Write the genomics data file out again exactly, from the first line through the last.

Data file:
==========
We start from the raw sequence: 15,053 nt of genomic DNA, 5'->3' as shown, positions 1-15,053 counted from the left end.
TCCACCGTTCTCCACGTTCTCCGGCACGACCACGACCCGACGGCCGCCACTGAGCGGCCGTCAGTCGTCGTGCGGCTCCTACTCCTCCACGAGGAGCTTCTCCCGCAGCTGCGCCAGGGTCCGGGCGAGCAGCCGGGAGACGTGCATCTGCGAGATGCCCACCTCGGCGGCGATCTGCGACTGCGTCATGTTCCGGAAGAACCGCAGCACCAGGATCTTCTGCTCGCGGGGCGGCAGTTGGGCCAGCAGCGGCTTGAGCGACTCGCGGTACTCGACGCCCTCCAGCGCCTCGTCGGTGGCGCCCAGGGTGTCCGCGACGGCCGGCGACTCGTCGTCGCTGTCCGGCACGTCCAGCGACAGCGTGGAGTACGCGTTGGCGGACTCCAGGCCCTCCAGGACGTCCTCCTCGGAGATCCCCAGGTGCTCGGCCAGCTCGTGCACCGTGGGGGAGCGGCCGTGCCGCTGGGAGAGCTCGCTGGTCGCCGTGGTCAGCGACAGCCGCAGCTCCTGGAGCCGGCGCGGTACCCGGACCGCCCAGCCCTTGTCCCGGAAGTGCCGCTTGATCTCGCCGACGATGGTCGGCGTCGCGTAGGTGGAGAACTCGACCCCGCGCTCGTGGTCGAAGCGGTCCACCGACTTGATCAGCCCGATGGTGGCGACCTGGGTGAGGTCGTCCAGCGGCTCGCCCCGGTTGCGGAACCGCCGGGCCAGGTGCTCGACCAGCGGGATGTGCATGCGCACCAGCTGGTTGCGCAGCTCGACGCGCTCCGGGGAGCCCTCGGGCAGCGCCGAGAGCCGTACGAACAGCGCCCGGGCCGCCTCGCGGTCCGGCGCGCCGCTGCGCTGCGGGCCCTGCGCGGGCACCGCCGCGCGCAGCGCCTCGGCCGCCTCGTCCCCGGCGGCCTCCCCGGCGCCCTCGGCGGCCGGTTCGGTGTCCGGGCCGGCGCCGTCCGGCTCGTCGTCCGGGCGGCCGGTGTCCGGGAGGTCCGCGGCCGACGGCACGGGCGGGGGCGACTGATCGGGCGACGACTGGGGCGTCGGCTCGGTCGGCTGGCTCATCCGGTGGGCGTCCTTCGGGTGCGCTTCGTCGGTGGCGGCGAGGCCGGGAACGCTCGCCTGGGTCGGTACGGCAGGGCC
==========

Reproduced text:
We start from the raw sequence: 15,053 nt of genomic DNA, 5'->3' as shown, positions 1-15,053 counted from the left end.
TCCACCGTTCTCCACGTTCTCCGGCACGACCACGACCCGACGGCCGCCACTGAGCGGCCGTCAGTCGTCGTGCGGCTCCTACTCCTCCACGAGGAGCTTCTCCCGCAGCTGCGCCAGGGTCCGGGCGAGCAGCCGGGAGACGTGCATCTGCGAGATGCCCACCTCGGCGGCGATCTGCGACTGCGTCATGTTCCGGAAGAACCGCAGCACCAGGATCTTCTGCTCGCGGGGCGGCAGTTGGGCCAGCAGCGGCTTGAGCGACTCGCGGTACTCGACGCCCTCCAGCGCCTCGTCGGTGGCGCCCAGGGTGTCCGCGACGGCCGGCGACTCGTCGTCGCTGTCCGGCACGTCCAGCGACAGCGTGGAGTACGCGTTGGCGGACTCCAGGCCCTCCAGGACGTCCTCCTCGGAGATCCCCAGGTGCTCGGCCAGCTCGTGCACCGTGGGGGAGCGGCCGTGCCGCTGGGAGAGCTCGCTGGTCGCCGTGGTCAGCGACAGCCGCAGCTCCTGGAGCCGGCGCGGTACCCGGACCGCCCAGCCCTTGTCCCGGAAGTGCCGCTTGATCTCGCCGACGATGGTCGGCGTCGCGTAGGTGGAGAACTCGACCCCGCGCTCGTGGTCGAAGCGGTCCACCGACTTGATCAGCCCGATGGTGGCGACCTGGGTGAGGTCGTCCAGCGGCTCGCCCCGGTTGCGGAACCGCCGGGCCAGGTGCTCGACCAGCGGGATGTGCATGCGCACCAGCTGGTTGCGCAGCTCGACGCGCTCCGGGGAGCCCTCGGGCAGCGCCGAGAGCCGTACGAACAGCGCCCGGGCCGCCTCGCGGTCCGGCGCGCCGCTGCGCTGCGGGCCCTGCGCGGGCACCGCCGCGCGCAGCGCCTCGGCCGCCTCGTCCCCGGCGGCCTCCCCGGCGCCCTCGGCGGCCGGTTCGGTGTCCGGGCCGGCGCCGTCCGGCTCGTCGTCCGGGCGGCCGGTGTCCGGGAGGTCCGCGGCCGACGGCACGGGCGGGGGCGACTGATCGGGCGACGACTGGGGCGTCGGCTCGGTCGGCTGGCTCATCCGGTGGGCGTCCTTCGGGTGCGCTTCGTCGGTGGCGGCGAGGCCGGGAACGCTCGCCTGGGTCGGTACGGCAGGGCC